Tuesday, October 2, 2012

There Is NOT a Skeleton in My Closet

Now that we are fully entrenched in preschool, I have found myself on more than one occasion having to explain things that my child has said (or drawn) to her teachers. I am afraid that I will arrive one day to find that CPS is waiting to take her away and I want to have evidence to the contrary.

Yesterday, when I picked up the child, the teacher said, "She comes up with the weirdest things to say to me. I just don't know where she comes up with it."

I cock my head to the side, inquisitively, "Like what?" while simultaneously looking wearingly at my daughter who is trying to pull the Hubs and myself out of the door.

"Well, she was explaining to me that her Grandpa was ashes that had been burnt up, but that you keep his head in a box and his ribs in the closet?"

Sigh. This. Again.

Let me go back a bit. My father died when the Supergirl was 2 months old. 10 days later I was ordered  to go on bed rest, underwent major surgery, was hospitalized for almost a full two weeks, and ordered not to do any heavy lifting for at least 3 months. They identified heavy lifting as greater than 5 pounds. The Supergirl was born weighing 9.3 pounds. It was not a good match.

Just when I was finally ready to think that life was under control again, I got two calls in the same week. One from my father's landlord ordering me to have the property cleaned out and the other from the crematorium letting me know that my father's cremains were ready for pickup.

The ashes were in a canvas totebag. It sat in the laundry room for over a year until I moved it into my closet on a high shelf out of the reach of children and pets.

Flash forward to an ordinary Sunday at our house. I am doing laundry, planning out my week, when the Supergirl says, "Momma, where's Paw-Paw?"

A good parent, a better parent would say, "Paw-Paw is in Heaven (or with God, with the dog, or even the angels)."

I said, "In the closet."

Her eyes lit up. "Can I see?"

"Sure," was my reply. I still cannot figure out why this would seem like an appropriate conversation with a 4 year old kid. I cannot figure out why I did not stop myself, why I let myself continue. I know that I broke her and no amount of therapy money is going to get back this moment.

As we walked to the closet, she rubbed her hands together eagerly. "I have never seen Death before. I am SO excited!" Ohmygod, ohmygod, ohmygod, what are you doing to this child. STOP. STOP. STOP. You can make this all stop if you just... the voice in my head just keeps on yammering, while my body keeps moving forward, closer and closer to the box.

I grab the box from it's place on the shelf and I turn to face the girl. The glee on her face turns to terror. "IS THAT HIS HEAD!?!?"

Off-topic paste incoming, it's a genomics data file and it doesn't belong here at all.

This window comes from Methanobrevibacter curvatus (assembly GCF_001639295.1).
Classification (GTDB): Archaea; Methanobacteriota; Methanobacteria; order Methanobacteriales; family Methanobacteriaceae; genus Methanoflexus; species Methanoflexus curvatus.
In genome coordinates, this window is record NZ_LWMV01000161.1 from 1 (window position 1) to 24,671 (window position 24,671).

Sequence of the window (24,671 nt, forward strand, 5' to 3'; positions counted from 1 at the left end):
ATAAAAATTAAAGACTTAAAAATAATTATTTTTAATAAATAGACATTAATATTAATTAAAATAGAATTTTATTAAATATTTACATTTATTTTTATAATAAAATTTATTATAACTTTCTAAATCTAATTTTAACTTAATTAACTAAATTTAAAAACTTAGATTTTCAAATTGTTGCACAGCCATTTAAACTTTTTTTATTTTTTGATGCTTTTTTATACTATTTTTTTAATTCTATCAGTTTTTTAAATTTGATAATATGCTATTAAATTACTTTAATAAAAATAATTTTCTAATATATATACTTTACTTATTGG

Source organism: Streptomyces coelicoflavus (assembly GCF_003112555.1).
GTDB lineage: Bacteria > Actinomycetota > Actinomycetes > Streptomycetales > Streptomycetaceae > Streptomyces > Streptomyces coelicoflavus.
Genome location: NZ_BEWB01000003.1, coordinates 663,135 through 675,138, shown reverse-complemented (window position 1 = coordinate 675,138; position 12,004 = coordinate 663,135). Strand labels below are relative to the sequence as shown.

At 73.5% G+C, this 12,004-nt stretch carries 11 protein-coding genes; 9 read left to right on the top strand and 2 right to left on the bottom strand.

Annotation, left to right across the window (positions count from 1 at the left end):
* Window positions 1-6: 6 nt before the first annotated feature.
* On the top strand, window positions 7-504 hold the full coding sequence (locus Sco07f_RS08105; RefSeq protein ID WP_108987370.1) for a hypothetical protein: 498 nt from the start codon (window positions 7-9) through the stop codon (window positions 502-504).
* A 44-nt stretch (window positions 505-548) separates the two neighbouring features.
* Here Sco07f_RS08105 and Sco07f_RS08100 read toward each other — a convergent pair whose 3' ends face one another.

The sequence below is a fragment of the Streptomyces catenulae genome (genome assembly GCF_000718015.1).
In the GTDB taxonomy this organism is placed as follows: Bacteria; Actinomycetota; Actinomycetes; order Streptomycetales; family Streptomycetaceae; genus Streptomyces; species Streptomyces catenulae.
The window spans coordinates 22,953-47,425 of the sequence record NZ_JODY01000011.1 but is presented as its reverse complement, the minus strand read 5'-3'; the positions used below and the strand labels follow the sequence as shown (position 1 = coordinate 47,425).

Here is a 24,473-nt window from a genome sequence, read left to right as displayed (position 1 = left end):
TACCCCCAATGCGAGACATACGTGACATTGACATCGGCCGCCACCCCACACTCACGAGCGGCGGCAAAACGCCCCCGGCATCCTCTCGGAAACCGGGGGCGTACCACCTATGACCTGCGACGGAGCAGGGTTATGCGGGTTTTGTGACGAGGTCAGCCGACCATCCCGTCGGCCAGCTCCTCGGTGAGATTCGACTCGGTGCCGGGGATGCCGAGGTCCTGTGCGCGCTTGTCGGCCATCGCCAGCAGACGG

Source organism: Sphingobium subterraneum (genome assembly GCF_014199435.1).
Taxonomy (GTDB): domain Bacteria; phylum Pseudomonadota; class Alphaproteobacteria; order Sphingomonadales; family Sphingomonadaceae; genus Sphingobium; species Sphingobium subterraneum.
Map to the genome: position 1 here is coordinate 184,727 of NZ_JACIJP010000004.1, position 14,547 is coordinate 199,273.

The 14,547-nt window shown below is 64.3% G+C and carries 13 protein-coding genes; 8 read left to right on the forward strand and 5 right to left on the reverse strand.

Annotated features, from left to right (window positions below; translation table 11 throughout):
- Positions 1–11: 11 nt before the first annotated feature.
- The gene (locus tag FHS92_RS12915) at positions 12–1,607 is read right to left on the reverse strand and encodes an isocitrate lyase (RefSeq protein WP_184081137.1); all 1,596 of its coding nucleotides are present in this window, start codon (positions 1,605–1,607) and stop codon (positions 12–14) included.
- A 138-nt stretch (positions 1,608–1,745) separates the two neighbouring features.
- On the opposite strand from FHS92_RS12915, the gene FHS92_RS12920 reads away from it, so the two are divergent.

And if that wasn't enough, I say, "Nope, just his ashes" and open the box.

We got rid of the ashes a few weeks ago, a few days after his 65th birthday. Finally. But the child still believes that we have his ashes, his head, and his ribs in my closet.

And now she has taken it on as her job to inform the public.

You have now been warned.


  1. LOL! I needed a laugh today! That is utterly hilarious.

  2. Oh noooo - hahahaha. I always worry about some of the crazy things my kids may tell their teacher "out of context" too. (TALU)

  3. I'm less concerned by that than the fact that you "got rid of" the ashes? :( I'm hoping to be cremated and sprinkled out in the ocean some day. I laugh and tell my sister to have one of my friends in particular do it, because she won't freak out if some of me blows back at her LOL.

    You traumatized your kid with ashes, and I traumatized my sister's dog with ashes. One of the dogs died after a very long and happy life. My sister was given her ashes in a very nice box (sadly, nicer than what we got our Dad in), along with her collar back. That evening, as I went to leave after watching TV together, I put my hand on the box and said a sad good night to the remains (I'm weird, what can I say) What I hadn't counted on was that in doing that, I hit the collar and made the tags jingle. The remaining dog bolted out of her cocoon buried somewhere under a pile of blankets on the couch like a rocket. She tore through the house looking for her "sister." I felt so bad, I almost cried! :( [#TALU]

    1. Sorry, "got rid of" was kind of out of context. My husband, best friend and I went down to the beach and let go of his ashes there. We didn't take the kid, because Lord knows what she would have said to her teachers (not to mention that it wouldn't have been solemn or quiet).

      Very funny story about the dog, although I know at the time you felt horrible.

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